Illustrated books are important tools that allow students to see themselves, their experiences, and have a way of naming those marginalized experiences. From a pedagogical perspective, the fact that Velasquez has collaborated with Black American writers shows us how to think about social justice in ways that represent our shared histories and cultural production. Illustrated books like those about Roberto Clemente, Celia Cruz, and Junot Diaz’s fictional character “Lola” allow children not only to see similar faces, but similar experiences of Afro-Latino childhood and community. Too often, Afro-Latino youth see and read experiences that do not fully encapsulate their everyday life — meaning that because of this, they understand their life, identity, and community to be wrong or uncommon. Eric refused to accept this and found inspiration from within his community.
As a young boy, Eric constantly kept himself busy by doodling and drawing, these becoming the building blocks of his future passion. Eric’s inspiration for drawing was encouraged by his mother, while his fascination with music stemmed from his grandmother, fueling his desire to further a career in the arts years later. As the son of Afro-Puerto Rican parents, born in Spanish Harlem, his dual heritage of being a New Yorker and Puerto Rican gave Eric a unique cultural perspective. Eric was fortunate to attend the High School of Art and Design and later earned his BFA from the School of Visual Arts in 1983. After graduation, Eric became a freelance artist, trying to make a living out of his passion. With much success, Eric completed over 300 book jackets and interior illustrations. Some of his works include, but are not limited to, Beverly Naidoo’s award winning Journey to the Jo’Burg, Chain of Fire; the complete series of Encyclopedia Brown; the complete series of The Ghost Writers; The Apple Classics series; and the cover of the 1999 Coretta Scott King award winner Jazmin’s Notebook by Nikki Grimes.
Velasquez has been spearheading a distinctive approach to Black and Latino children’s literature that tends to the erasure of Afro-Puerto Ricans. Afro-Puerto Ricans in history have been primarily erased due to a nationalizing of Puerto Rican history that only acknowledges Blackness as part of the history of slavery in the Caribbean. For further reading on the subject, read the work of scholars, Isar Godreau, Zaire Dinzey-Flores, Hilda Llorens, Eduardo Bonilla-Silva, among others (see below).
Latino picture books tend not to use Black characters and vice versa. However, Velasquez has been one of the illustrators to change that to show many different black and Latino immigrants in the same story. Having grown up in Spanish Harlem, Eric writes and illustrates books based on his life growing up. Some examples of these works include Grandma’s Records (2004), Grandma’s Gift (2013), and Looking for Bongo (2017). In these books, the main character is a Latino of African descent. It reminds Velasquez of how he grew up — every day being around Afro-Latinos and other Black immigrants. The characters are a representation of the African diaspora. In Grandma’s Gift, Velasquez narrates a story inspired by his experience as a child with his grandmother. An Afro-Puerto Rican boy called Eric, like the author, is celebrating the Christmas holiday with his grandma by making pasteles, a Puerto Rican savory dish made of green plantains and various root vegetables.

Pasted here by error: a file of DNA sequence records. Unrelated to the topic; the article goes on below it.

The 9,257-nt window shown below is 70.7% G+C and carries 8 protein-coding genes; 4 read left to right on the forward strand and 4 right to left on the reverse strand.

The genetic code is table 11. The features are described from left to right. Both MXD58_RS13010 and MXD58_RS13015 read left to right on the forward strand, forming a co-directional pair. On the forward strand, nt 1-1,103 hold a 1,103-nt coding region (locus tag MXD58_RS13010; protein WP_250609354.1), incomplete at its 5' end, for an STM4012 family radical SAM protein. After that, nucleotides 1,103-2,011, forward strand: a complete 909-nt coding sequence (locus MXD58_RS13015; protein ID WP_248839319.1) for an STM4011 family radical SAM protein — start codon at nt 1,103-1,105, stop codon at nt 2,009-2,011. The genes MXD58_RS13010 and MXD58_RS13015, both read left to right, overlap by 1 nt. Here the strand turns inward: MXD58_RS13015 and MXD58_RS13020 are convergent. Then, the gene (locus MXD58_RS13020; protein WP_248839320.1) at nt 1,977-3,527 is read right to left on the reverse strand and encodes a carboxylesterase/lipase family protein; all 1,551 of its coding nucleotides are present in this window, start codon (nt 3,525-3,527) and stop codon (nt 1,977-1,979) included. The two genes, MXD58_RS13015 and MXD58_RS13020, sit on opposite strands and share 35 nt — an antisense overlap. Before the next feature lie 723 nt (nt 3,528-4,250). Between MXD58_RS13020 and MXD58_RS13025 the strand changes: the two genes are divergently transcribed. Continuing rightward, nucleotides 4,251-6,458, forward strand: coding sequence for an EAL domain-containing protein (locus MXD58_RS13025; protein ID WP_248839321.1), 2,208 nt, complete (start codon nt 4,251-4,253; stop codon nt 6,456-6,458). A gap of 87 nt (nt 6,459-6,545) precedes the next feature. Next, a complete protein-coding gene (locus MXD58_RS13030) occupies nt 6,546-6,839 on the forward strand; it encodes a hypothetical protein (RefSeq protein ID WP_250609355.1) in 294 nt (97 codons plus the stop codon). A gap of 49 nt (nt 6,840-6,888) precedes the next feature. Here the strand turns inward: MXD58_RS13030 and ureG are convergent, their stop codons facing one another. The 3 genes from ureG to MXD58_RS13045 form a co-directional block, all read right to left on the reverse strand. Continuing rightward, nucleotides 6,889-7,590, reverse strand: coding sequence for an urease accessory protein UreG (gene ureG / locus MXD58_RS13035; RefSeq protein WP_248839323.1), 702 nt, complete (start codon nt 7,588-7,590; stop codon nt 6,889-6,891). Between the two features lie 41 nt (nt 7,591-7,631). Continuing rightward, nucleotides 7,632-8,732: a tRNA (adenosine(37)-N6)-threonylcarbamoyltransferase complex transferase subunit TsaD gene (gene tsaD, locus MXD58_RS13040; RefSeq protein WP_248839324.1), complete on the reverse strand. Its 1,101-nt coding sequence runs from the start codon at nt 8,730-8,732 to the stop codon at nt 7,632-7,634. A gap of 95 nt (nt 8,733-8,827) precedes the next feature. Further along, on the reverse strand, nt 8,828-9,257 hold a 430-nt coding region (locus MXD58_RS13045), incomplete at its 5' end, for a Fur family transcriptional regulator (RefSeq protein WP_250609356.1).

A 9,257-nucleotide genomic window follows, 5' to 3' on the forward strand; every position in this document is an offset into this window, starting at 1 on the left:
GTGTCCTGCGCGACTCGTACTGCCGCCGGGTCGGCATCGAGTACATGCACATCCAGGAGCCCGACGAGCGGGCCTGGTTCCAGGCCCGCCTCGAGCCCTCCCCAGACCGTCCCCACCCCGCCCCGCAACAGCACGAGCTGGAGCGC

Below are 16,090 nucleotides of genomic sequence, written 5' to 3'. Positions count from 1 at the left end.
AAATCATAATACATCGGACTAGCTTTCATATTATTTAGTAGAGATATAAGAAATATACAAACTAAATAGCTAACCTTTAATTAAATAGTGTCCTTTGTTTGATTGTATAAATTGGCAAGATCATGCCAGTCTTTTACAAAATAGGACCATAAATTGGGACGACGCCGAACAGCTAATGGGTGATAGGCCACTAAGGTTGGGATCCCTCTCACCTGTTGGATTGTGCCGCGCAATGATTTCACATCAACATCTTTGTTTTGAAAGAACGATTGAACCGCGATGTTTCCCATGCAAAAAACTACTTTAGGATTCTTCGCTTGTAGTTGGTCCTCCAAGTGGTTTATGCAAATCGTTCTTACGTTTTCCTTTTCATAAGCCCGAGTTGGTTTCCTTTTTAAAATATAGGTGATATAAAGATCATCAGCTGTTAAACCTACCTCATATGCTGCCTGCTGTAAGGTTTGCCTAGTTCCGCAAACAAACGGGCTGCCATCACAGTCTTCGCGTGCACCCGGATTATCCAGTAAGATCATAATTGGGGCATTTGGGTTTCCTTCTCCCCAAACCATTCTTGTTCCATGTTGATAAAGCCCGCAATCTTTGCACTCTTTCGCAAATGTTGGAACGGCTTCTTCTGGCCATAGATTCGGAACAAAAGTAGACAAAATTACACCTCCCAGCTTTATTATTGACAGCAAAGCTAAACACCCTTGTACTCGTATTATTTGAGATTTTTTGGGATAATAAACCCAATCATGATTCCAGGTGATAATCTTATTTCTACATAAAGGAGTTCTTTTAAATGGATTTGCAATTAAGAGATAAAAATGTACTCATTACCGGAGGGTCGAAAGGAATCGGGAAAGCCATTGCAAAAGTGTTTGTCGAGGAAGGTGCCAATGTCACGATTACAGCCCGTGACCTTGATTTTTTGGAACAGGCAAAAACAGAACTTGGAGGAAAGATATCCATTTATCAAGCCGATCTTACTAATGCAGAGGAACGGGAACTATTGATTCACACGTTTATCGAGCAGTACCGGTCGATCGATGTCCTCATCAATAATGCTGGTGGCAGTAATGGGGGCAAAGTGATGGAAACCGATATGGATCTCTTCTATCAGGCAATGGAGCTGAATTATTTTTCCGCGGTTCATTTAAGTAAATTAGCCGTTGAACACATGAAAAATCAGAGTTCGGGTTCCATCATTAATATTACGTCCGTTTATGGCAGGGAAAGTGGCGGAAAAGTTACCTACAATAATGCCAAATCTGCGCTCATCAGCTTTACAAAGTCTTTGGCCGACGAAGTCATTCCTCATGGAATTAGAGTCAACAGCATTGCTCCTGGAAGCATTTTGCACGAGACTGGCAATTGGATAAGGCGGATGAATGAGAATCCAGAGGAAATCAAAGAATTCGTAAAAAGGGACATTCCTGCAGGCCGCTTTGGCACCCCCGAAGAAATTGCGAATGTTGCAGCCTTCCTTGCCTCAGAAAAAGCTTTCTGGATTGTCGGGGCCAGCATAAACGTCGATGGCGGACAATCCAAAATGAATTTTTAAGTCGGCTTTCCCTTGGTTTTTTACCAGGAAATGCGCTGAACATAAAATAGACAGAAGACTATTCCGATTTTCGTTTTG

Because the pasteles dish has many African influences, Velasquez hints at how Afro-Caribbean traditions are passed from generation to generation, or from his grandmother to him, the grandson. What is interesting about Velasquez’s writing style is the way in which he introduces topics about race, racism, and Afro-Caribbean culture in ways that are easier for us to understand. For a sample lesson plan using Grandma’s Gift, check out Brian Kelley’s curriculum here. Velasquez’s illustrated books can be used in the beginning of any Afro-Latino curriculum, thereby underscoring contemporary Black migrations to the United States. In Kansas, myself and Dr. Omaris Zamora, an Afro-Latina professor of Afro-Caribbean literature and cultural studies at the University of Kansas, led a workshop on the slave trade in the Americas by highlighting slave rebellions and Afro-Latino migrations to the United States. The students were blown away, as you can see from a few of their notes to us (below).